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Drinking, Alcohol Problems and Intimate Partner Violence Among White and Hispanic Couples in the U.S.: Longitudinal Associations

NCJ Number
Journal of Family Violence Volume: 23 Issue: 1 Dated: January 2008 Pages: 37-45
Raul Caetano; Suhasini Ramisetty-Mikler; T. Robert Harris
Date Published
January 2008
9 pages
This paper examines the longitudinal associations between drinking, alcohol problems, and male-to-female (MFPV) and female-to-male partner violence (FMPV).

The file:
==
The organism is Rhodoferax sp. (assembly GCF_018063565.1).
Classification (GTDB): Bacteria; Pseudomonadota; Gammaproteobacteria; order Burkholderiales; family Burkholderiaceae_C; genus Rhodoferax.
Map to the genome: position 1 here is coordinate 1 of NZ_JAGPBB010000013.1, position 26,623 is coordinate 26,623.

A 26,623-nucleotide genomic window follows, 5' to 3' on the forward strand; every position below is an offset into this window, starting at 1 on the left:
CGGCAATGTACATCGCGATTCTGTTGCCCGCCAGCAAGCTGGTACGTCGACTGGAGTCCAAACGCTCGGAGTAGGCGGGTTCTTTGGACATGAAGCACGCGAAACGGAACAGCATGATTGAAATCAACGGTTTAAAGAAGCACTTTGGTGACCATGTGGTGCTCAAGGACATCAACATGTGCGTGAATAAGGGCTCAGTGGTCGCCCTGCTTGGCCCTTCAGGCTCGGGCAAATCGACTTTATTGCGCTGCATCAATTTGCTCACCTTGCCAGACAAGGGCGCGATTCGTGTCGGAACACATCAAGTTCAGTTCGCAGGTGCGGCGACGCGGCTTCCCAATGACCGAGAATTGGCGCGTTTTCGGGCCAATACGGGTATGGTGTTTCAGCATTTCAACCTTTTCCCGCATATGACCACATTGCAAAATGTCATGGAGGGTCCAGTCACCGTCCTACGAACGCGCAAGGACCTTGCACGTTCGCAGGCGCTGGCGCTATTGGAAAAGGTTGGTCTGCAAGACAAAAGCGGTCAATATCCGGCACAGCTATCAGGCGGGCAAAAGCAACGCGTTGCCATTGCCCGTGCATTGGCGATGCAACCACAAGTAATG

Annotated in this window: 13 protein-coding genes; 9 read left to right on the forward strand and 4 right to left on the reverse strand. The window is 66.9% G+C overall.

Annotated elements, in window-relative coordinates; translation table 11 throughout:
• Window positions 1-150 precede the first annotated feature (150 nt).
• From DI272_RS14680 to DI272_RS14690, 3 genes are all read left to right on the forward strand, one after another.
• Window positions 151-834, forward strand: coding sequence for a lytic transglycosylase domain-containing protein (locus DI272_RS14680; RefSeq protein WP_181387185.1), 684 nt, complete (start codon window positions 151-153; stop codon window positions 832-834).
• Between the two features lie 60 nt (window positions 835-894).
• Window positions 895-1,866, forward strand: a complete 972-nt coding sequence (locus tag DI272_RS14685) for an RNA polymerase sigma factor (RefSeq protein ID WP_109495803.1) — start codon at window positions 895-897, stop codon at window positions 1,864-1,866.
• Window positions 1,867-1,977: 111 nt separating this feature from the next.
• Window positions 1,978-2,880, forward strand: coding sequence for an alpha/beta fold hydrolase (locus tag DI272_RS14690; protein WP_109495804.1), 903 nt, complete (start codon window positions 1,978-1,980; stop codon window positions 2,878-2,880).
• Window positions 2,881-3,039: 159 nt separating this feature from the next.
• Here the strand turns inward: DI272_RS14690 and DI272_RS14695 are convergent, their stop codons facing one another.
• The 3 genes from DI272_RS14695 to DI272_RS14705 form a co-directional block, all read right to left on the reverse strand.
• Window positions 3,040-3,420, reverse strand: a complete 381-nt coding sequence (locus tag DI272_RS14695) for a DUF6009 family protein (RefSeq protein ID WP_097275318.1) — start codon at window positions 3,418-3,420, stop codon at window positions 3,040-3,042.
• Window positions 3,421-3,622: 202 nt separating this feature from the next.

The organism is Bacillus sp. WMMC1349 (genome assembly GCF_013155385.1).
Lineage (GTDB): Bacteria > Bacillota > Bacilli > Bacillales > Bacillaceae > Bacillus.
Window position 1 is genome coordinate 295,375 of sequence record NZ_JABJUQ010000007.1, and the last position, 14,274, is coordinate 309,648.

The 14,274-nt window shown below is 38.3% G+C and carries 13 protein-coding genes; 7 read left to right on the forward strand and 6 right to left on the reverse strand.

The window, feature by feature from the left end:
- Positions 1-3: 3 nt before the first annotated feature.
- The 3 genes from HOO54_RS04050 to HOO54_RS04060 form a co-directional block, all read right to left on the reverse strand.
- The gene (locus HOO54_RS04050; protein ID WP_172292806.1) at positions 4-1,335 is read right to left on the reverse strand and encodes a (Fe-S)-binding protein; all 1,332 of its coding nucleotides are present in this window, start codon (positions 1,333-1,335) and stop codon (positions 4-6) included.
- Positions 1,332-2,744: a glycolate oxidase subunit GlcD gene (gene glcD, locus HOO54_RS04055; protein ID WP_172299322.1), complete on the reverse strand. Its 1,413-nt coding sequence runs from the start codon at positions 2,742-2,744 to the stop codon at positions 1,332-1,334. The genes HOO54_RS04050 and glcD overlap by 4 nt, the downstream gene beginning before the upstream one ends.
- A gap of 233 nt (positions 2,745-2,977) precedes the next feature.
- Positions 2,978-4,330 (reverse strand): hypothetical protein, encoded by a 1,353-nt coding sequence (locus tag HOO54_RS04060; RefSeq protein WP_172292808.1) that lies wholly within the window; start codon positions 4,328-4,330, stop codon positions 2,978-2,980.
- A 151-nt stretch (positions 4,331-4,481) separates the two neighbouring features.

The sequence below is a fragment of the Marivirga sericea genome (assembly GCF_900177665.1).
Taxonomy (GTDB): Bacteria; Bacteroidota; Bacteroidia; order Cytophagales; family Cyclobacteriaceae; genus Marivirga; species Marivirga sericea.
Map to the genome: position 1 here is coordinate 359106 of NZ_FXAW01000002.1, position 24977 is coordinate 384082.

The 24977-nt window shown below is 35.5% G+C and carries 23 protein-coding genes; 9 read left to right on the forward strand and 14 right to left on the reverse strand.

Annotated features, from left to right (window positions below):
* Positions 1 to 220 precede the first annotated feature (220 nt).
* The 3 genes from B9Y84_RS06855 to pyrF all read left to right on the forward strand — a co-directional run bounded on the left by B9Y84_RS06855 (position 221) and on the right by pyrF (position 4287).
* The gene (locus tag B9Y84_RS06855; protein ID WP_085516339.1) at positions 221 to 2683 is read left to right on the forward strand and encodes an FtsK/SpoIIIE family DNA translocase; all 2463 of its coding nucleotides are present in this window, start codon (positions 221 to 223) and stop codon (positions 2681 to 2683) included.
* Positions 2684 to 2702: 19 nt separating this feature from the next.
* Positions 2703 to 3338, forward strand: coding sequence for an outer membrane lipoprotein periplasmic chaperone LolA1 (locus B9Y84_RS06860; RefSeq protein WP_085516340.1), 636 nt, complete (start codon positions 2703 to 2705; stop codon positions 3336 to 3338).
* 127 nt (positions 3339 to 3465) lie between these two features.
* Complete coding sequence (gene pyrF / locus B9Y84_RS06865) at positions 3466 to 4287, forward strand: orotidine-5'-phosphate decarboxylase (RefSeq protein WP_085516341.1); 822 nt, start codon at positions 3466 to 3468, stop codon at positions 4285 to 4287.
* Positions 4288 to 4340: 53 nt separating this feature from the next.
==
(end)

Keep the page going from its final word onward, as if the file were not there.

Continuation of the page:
This study used two-stage general population household survey longitudinal data collected in both 1995 and 2000; the results of the two surveys indicated gender-specific as well as ethnic-specific results. The relationship between drinking and alcohol problems, as well as the relationship between these alcohol variables and MFPV and FMPV are not static and changed across ethnic groups. These associations showed that once a behavior was present it intended to predict the same behavior in the future. Alcohol volume, alcohol problems, MFPV and FMPV in 1995 significantly predicted the same behavior as 5 years later. For White couples, female alcohol problems predicted FMPV in 1995. For Hispanics, female alcohol problems predicted FMPV only in 2000. The results showed higher rates of FMPV than MFPV in survey samples; although rates of FMPV may be higher than MFPV, consequences of MFPV, in general, were more serious. MFPV is more likely to result in injury and death, and a significant percentage of women's emergency room visits are due to male perpetrated violence. Among those homicides in which the victim-suspect relationship is known, women are three times more likely to be killed by an intimate than a stranger; the health consequences of violence remains greater for women than for men. Data were collected using subjects 18 years or older and that constituted a multistage random probability sample representative of married and cohabitating couples in 48 contiguous States. Tables, references